The road to Mangaung is paved with good intentions, but none of these intentions include advancing women to the position of president or deputy president.
This year’s race is patriarchal to the core — just have a look at the effort that’s been put into pushing the Traditional Courts Bill through the system despite the outcry from civil society and the minister of women, children, and people with disabilities (that’s right, the ministry of everyone except able-bodied men doesn’t want the bill). The votes the ANC leaders care about are the votes that are rooted in sexism and the suppression of women’s voices.
We’re not unique. Whenever male politicians need to send out their fishing lines and draw in the old chauvinist stalwarts they try to take away women’s rights. Cast your eyes to the US and their election race relies on the control of women’s bodies too — sexual and reproductive rights are being denied, revoked and altered across the US. It’s a sad state of affairs.
This weekend the ANC Women’s League Gauteng conference couldn’t decide on a presidential candidate. Perhaps it’s because the pickings are so slim. Despite being one of the bodies with the power and opportunities to push female rights forward, and to advocate for female political representation in the executive, the ANC Women’s League has not done much for women since 1993 when they protested the objectification of women in the Miss World pageant. (I’m begging you to prove me wrong with examples. It would make my day.)
South Africa’s female representation in the executive is still less than 50%. We have 13 female ministers (we had 14, but Nkosazana Dlamini-Zuma went to the African Union) out of 34. They hold portfolios such as agriculture, forestry and fisheries; basic education; communications; defence and military veterans; energy; international relations and cooperation; labour; mineral resources; public service and administration; science and technology; social development; water and environmental affairs; and women, children and people with disabilities. Many of these departments are in crisis. The Limpopo textbook saga, the decision to pursue nuclear and coal-powered plants despite ample renewable resources, the increasing number of wage strikes in the mining sector, the funding crisis in the social development sector (strange when the minister is a convicted fraudster, no?), an impending water crisis, and the fact that women, children and people with disabilities are still regarded as a minority group with minority rights by the president.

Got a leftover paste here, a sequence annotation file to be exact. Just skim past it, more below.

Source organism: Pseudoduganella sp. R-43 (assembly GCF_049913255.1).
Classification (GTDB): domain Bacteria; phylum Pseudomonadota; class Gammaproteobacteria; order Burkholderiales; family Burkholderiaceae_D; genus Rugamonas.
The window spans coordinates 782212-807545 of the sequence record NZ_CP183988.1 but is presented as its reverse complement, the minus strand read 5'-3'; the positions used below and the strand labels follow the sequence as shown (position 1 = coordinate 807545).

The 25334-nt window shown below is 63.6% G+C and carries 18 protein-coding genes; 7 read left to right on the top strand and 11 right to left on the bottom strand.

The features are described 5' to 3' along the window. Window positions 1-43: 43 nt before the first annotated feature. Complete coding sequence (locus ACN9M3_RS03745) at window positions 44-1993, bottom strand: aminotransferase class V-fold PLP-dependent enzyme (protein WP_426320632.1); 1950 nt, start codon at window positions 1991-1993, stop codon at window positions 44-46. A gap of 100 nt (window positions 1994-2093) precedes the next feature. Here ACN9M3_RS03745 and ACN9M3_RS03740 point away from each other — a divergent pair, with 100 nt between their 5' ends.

The women who are in government have been placed in difficult portfolios. Some like Naledi Pandor have done an incredible job. Others are flailing. So even if the ANC Women’s League were to choose from this bunch, it would be the best of the worst. The reality is though that the ANC Women’s League wouldn’t choose from the options of female leaders.
The ANC is not likely to lose political power in at least the next two elections despite the fact that only 38% of eligible voters voted for them in the previous election (and only around 59% of eligible voters voted at all), so opposition leaders like Helen Zille and Lindiwe Mazibuko are unlikely to come into power any time soon.
We are painfully far away from a female president, especially one who is likely to get the job done Joyce Banda style. It’s really sad. Women’s political representation is key to inspire young female leaders to enter into politics. Most women my age wouldn’t even consider getting into politics because it’s so tarnished by the corrupt, the ineffective, the lazy, the greedy and the sexist. What now?